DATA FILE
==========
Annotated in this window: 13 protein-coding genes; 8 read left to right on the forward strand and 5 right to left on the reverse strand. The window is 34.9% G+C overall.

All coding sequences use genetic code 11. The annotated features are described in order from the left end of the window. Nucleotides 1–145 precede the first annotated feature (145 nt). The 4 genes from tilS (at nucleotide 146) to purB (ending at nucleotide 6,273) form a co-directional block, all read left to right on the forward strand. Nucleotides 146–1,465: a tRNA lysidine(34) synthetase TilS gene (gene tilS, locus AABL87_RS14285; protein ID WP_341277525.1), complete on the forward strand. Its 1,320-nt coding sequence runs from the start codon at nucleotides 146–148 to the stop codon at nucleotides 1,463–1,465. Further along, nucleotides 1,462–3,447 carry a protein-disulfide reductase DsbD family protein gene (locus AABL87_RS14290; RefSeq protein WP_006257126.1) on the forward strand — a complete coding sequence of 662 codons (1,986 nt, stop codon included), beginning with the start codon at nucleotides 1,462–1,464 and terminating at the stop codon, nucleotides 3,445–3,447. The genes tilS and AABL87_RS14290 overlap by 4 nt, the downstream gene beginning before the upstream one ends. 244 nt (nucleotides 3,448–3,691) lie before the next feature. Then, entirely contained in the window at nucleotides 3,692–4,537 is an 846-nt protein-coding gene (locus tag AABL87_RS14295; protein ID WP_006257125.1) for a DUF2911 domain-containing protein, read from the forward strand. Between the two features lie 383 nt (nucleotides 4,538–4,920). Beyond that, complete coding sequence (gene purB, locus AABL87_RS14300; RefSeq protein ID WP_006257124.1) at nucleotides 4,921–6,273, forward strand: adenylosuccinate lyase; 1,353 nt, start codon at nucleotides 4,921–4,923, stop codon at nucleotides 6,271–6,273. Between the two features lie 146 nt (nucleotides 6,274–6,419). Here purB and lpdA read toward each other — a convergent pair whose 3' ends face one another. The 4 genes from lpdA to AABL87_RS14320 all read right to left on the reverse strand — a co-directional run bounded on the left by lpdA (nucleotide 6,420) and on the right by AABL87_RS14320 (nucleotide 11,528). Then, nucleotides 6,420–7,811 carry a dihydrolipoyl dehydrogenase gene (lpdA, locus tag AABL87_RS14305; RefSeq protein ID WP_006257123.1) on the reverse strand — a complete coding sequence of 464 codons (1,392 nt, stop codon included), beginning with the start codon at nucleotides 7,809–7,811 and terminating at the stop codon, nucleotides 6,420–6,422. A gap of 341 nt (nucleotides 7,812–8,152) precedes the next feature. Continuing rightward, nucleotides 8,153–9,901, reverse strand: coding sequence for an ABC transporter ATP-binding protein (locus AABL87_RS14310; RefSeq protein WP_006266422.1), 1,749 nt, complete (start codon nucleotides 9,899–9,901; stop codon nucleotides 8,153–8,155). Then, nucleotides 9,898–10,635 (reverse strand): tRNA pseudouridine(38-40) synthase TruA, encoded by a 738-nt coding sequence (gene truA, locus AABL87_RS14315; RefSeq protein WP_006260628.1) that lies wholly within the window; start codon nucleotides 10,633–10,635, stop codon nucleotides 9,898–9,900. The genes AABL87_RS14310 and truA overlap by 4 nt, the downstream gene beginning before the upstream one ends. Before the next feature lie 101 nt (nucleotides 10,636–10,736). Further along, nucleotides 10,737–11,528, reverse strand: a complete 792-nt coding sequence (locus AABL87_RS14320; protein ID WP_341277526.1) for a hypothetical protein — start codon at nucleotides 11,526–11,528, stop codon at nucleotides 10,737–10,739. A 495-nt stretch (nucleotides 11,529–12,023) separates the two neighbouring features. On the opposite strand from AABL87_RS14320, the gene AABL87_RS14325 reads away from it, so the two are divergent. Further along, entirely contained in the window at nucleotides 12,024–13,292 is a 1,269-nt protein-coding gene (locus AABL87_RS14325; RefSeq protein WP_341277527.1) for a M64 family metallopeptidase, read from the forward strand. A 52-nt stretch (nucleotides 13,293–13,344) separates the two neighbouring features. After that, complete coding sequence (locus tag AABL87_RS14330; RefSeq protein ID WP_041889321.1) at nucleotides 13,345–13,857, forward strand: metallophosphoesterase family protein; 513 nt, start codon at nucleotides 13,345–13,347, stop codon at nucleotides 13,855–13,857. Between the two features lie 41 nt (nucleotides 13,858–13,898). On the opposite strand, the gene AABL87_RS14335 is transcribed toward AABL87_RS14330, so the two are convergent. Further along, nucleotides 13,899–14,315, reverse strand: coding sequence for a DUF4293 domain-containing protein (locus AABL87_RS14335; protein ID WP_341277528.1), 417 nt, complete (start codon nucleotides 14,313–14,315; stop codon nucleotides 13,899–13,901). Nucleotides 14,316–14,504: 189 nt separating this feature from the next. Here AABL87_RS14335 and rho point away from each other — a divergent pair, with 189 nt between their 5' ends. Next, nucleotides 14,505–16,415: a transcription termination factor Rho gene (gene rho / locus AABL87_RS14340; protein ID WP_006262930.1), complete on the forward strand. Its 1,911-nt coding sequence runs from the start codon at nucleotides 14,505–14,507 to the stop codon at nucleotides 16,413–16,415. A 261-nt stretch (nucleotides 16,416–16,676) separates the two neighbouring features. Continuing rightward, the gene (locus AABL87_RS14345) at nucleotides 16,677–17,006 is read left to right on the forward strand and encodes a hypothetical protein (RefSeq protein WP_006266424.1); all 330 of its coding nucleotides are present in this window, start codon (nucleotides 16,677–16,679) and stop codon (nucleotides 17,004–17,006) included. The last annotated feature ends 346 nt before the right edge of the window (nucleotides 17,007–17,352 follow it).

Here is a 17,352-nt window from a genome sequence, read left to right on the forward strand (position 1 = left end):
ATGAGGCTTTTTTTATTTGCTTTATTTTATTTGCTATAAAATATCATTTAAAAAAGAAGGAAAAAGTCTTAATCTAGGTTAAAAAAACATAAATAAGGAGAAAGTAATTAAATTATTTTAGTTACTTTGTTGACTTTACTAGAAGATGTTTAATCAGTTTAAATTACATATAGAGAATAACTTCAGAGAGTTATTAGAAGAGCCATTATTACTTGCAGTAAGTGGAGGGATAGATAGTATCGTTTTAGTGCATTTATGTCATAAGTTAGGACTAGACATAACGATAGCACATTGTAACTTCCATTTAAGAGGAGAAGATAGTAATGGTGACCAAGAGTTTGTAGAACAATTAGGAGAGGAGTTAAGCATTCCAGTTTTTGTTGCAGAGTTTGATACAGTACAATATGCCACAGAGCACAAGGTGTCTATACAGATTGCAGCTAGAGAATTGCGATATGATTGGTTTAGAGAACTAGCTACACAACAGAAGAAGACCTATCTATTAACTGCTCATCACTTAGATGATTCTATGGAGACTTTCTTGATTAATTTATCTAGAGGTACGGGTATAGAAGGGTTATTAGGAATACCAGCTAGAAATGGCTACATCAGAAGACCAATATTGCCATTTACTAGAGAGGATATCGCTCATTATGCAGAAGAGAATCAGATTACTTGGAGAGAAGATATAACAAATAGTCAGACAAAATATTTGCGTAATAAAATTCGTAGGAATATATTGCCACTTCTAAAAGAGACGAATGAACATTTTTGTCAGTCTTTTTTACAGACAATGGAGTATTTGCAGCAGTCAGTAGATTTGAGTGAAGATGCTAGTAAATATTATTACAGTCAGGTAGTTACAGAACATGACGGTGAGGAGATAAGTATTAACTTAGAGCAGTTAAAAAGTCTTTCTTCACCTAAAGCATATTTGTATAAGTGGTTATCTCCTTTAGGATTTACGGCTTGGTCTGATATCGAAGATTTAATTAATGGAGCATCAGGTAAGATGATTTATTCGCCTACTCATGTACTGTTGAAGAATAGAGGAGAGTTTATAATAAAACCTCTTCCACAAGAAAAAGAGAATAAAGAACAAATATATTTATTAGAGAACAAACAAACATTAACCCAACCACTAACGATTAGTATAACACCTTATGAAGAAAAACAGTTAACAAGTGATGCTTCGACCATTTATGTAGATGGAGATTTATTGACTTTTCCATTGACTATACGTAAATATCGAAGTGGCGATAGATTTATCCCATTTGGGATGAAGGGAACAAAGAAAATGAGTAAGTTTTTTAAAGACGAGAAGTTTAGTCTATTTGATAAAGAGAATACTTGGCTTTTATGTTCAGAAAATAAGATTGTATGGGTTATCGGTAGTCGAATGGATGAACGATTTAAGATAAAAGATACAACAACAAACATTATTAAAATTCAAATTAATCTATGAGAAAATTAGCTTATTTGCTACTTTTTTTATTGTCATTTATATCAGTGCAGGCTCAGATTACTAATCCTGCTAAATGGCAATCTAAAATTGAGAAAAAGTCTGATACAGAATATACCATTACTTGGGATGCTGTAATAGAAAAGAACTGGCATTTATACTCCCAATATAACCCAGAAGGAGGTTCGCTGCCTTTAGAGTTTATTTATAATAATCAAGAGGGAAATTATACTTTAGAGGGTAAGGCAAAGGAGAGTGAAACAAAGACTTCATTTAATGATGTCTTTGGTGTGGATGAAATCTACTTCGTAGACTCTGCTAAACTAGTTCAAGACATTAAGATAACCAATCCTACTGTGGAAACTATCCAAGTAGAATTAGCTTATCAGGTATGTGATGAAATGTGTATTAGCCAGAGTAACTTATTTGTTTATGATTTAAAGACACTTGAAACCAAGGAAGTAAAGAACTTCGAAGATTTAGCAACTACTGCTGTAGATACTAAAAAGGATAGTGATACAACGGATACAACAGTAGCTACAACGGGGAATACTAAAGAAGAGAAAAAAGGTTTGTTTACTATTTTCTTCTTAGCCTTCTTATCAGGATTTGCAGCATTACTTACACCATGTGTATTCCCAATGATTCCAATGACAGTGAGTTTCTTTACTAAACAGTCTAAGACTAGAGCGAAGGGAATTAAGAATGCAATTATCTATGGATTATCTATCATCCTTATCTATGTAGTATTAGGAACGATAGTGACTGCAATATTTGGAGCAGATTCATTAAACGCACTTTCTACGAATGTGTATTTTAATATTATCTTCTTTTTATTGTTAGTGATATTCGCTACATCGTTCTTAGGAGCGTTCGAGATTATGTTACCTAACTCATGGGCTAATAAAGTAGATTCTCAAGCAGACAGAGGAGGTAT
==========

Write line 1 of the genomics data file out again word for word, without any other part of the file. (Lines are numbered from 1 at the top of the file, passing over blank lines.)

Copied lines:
Annotated in this window: 13 protein-coding genes; 8 read left to right on the forward strand and 5 right to left on the reverse strand. The window is 34.9% G+C overall.